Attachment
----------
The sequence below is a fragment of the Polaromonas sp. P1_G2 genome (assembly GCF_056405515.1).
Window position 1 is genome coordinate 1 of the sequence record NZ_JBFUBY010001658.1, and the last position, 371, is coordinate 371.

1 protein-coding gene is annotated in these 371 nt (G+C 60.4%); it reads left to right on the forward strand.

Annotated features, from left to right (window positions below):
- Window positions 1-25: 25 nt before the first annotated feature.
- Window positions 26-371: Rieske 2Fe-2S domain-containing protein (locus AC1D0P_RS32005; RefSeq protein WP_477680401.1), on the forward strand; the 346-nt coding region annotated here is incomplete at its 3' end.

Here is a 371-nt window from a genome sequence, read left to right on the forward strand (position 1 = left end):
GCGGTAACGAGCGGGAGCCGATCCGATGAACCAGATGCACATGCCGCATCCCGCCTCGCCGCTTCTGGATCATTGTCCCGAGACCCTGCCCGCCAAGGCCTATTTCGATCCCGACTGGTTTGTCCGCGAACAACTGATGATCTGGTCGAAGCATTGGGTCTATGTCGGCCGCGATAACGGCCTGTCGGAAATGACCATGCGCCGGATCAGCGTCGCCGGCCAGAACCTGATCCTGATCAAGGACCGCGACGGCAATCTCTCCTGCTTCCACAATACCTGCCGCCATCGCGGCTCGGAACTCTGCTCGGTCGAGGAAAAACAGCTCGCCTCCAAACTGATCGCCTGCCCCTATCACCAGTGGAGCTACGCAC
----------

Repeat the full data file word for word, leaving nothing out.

The sequence below is a fragment of the Polaromonas sp. P1_G2 genome (assembly GCF_056405515.1).
Window position 1 is genome coordinate 1 of the sequence record NZ_JBFUBY010001658.1, and the last position, 371, is coordinate 371.

1 protein-coding gene is annotated in these 371 nt (G+C 60.4%); it reads left to right on the forward strand.

Annotated features, from left to right (window positions below):
- Window positions 1-25: 25 nt before the first annotated feature.
- Window positions 26-371: Rieske 2Fe-2S domain-containing protein (locus AC1D0P_RS32005; RefSeq protein WP_477680401.1), on the forward strand; the 346-nt coding region annotated here is incomplete at its 3' end.

Here is a 371-nt window from a genome sequence, read left to right on the forward strand (position 1 = left end):
GCGGTAACGAGCGGGAGCCGATCCGATGAACCAGATGCACATGCCGCATCCCGCCTCGCCGCTTCTGGATCATTGTCCCGAGACCCTGCCCGCCAAGGCCTATTTCGATCCCGACTGGTTTGTCCGCGAACAACTGATGATCTGGTCGAAGCATTGGGTCTATGTCGGCCGCGATAACGGCCTGTCGGAAATGACCATGCGCCGGATCAGCGTCGCCGGCCAGAACCTGATCCTGATCAAGGACCGCGACGGCAATCTCTCCTGCTTCCACAATACCTGCCGCCATCGCGGCTCGGAACTCTGCTCGGTCGAGGAAAAACAGCTCGCCTCCAAACTGATCGCCTGCCCCTATCACCAGTGGAGCTACGCAC